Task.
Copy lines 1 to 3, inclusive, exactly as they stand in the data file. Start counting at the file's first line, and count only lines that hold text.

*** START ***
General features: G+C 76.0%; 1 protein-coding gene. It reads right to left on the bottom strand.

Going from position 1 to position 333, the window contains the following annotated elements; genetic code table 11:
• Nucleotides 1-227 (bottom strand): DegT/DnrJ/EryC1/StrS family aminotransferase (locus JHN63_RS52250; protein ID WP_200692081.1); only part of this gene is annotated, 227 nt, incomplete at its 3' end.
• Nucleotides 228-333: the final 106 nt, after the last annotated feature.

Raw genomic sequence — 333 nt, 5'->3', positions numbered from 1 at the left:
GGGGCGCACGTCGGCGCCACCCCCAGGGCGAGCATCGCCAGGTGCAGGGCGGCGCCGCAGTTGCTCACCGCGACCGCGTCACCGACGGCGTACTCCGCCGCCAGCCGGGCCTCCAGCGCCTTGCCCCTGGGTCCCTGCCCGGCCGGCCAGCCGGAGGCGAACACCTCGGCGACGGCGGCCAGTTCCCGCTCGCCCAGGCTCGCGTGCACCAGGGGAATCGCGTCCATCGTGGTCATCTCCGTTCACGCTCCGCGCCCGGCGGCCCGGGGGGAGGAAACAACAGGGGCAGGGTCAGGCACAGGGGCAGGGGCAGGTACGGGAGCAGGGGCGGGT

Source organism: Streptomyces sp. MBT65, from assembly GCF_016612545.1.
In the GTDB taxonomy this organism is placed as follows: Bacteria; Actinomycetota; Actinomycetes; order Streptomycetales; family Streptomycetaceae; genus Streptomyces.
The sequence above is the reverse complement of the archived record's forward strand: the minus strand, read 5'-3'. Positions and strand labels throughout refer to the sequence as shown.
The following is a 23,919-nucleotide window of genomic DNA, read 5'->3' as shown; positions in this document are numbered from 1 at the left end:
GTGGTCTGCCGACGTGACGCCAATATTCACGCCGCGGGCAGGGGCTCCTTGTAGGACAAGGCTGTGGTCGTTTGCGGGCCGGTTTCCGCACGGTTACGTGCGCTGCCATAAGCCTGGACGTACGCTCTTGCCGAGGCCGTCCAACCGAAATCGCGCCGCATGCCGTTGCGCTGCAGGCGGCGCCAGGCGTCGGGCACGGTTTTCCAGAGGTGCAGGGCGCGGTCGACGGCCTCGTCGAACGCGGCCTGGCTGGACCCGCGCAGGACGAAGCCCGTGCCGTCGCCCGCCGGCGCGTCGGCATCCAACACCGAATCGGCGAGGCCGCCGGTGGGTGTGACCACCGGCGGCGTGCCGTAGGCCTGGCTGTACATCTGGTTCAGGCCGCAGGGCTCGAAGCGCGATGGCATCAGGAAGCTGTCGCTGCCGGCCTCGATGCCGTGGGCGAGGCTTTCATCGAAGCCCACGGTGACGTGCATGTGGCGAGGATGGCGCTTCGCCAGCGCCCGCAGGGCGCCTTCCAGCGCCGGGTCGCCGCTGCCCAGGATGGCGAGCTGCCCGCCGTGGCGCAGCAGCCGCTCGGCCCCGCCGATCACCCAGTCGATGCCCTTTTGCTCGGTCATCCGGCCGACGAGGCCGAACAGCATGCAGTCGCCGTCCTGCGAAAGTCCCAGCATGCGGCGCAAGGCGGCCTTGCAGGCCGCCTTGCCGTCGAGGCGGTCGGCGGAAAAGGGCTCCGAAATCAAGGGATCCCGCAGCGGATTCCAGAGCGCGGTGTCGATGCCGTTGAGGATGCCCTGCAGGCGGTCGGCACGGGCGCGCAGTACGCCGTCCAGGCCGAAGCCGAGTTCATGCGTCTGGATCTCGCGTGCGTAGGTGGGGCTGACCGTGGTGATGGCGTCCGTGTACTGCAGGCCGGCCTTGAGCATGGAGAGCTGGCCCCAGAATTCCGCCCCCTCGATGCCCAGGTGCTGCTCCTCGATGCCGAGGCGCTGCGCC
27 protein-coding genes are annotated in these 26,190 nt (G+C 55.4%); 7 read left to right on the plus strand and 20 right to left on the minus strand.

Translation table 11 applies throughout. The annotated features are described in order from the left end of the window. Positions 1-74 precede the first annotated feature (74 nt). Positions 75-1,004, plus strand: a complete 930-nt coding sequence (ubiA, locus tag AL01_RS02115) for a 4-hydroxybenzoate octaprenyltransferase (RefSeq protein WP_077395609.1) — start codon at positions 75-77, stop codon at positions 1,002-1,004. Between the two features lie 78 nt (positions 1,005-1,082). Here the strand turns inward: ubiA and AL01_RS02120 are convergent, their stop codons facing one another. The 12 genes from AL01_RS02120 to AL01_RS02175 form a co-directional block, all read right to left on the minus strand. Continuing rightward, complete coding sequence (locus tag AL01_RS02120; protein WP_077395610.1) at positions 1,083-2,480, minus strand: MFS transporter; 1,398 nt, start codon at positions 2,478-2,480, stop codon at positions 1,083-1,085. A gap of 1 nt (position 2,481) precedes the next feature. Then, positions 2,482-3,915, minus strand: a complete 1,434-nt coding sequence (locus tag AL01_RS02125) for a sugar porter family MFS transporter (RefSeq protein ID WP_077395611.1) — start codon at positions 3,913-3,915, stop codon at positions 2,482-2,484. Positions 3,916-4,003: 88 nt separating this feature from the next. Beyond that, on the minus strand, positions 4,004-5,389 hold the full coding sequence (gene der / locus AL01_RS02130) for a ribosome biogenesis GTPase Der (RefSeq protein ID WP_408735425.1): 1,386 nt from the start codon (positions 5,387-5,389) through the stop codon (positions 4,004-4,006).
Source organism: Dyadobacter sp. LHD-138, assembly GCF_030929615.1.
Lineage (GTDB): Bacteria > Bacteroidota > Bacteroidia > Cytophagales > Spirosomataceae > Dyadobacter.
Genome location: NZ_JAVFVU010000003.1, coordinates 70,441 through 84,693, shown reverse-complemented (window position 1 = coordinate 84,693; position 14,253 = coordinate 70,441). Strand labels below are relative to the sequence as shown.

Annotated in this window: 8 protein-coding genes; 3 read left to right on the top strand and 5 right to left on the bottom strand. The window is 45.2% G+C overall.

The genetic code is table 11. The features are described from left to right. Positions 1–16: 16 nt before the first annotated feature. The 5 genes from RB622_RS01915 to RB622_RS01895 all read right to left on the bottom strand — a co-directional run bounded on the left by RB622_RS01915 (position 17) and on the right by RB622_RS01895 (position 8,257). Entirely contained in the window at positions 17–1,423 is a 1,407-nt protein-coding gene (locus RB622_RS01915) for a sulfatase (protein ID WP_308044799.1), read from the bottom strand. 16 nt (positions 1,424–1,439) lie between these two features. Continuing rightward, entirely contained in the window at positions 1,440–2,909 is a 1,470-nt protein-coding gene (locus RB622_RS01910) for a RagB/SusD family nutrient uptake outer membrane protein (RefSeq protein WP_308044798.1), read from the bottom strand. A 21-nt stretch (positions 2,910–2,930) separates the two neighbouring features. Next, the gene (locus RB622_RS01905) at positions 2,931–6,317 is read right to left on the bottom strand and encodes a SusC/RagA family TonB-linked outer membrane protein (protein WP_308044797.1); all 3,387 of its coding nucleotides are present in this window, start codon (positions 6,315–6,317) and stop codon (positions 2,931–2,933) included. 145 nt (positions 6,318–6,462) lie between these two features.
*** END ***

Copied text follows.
General features: G+C 76.0%; 1 protein-coding gene. It reads right to left on the bottom strand.

Going from position 1 to position 333, the window contains the following annotated elements; genetic code table 11:
• Nucleotides 1-227 (bottom strand): DegT/DnrJ/EryC1/StrS family aminotransferase (locus JHN63_RS52250; protein ID WP_200692081.1); only part of this gene is annotated, 227 nt, incomplete at its 3' end.